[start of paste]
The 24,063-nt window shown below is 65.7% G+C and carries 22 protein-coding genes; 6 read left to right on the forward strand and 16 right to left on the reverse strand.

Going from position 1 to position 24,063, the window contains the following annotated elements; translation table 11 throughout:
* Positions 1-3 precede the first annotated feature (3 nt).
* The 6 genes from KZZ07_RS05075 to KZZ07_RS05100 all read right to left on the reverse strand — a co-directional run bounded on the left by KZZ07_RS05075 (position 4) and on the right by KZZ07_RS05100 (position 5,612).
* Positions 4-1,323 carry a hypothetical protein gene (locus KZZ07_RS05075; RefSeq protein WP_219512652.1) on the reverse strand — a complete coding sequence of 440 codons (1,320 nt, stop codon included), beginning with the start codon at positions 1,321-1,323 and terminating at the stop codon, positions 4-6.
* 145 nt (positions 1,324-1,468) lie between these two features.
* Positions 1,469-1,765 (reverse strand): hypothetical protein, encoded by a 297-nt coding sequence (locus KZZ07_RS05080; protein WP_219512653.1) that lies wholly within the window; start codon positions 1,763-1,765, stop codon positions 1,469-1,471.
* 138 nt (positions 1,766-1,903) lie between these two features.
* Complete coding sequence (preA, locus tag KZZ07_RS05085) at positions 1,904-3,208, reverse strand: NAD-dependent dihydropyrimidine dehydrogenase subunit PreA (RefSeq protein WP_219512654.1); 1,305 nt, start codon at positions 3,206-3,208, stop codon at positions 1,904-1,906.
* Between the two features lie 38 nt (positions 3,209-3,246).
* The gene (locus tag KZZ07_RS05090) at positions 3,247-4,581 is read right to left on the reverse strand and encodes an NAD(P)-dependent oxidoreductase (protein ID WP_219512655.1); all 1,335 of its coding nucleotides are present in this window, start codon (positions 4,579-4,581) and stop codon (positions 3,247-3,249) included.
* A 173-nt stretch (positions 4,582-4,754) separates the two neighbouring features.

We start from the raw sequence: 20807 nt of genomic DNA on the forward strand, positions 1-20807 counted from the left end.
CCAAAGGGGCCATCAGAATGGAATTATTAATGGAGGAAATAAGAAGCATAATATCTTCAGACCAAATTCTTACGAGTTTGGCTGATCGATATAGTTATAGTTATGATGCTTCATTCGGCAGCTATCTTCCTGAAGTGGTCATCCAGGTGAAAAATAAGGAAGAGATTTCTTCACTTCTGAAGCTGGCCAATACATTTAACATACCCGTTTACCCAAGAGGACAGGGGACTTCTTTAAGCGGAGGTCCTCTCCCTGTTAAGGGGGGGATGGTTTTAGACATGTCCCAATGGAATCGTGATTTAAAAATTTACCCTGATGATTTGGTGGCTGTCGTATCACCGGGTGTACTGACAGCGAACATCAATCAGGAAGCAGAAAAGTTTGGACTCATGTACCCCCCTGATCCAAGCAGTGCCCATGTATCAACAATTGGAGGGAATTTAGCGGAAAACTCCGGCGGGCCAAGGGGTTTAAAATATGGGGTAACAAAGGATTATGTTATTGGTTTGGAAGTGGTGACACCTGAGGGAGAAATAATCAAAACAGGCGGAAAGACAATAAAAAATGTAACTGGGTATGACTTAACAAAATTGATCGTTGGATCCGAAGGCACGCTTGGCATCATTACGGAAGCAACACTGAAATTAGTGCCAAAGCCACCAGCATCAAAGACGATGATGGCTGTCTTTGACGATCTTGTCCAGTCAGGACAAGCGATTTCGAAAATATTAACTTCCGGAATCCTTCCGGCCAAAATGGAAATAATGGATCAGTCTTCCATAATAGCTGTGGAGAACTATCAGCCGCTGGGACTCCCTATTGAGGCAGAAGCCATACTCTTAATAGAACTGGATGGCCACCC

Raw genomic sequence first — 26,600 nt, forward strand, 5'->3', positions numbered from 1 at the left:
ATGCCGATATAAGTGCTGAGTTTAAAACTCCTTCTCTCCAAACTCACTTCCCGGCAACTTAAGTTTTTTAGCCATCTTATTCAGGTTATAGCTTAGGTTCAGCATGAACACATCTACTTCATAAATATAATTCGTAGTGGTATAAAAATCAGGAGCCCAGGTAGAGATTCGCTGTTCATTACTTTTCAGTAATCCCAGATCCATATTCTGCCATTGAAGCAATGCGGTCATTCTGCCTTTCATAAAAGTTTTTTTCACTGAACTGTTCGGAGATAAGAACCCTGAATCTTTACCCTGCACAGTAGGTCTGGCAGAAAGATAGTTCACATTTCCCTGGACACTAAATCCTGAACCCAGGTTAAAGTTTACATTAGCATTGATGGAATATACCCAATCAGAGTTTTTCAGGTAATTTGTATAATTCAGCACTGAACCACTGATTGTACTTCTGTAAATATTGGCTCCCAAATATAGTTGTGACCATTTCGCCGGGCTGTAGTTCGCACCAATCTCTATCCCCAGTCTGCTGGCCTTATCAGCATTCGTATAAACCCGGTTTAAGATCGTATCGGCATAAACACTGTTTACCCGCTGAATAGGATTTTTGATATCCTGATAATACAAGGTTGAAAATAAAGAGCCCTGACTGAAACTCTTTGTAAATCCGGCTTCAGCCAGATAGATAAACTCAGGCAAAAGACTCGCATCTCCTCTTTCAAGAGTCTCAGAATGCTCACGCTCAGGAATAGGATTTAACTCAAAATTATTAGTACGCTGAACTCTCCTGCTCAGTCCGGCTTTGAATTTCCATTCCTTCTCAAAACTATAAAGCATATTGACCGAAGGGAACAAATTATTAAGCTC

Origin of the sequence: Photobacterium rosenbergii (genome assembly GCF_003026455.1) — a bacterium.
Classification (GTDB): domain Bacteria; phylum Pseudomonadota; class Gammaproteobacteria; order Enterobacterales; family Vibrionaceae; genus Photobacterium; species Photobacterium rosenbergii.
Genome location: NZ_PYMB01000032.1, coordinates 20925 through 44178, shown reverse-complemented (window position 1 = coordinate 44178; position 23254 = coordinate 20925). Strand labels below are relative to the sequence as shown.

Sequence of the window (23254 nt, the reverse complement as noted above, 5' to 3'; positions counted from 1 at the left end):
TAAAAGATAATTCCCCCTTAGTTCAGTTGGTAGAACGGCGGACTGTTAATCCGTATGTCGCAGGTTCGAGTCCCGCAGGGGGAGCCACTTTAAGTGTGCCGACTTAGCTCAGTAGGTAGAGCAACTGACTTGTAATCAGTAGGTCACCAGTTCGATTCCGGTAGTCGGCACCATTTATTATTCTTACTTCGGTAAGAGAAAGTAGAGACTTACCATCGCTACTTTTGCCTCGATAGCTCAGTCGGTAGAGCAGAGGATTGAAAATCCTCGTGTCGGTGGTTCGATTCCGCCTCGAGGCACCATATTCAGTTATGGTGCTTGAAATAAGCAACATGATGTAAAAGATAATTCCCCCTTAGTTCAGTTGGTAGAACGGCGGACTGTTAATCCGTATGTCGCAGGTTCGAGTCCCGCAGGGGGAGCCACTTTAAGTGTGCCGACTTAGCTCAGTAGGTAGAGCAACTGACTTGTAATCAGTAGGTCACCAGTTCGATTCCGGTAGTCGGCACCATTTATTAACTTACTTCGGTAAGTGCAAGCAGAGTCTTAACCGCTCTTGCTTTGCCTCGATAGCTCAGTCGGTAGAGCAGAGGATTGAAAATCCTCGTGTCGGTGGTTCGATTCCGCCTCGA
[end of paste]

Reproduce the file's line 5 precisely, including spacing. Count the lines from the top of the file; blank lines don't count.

* Positions 4-1,323 carry a hypothetical protein gene (locus KZZ07_RS05075; RefSeq protein WP_219512652.1) on the reverse strand — a complete coding sequence of 440 codons (1,320 nt, stop codon included), beginning with the start codon at positions 1,321-1,323 and terminating at the stop codon, positions 4-6.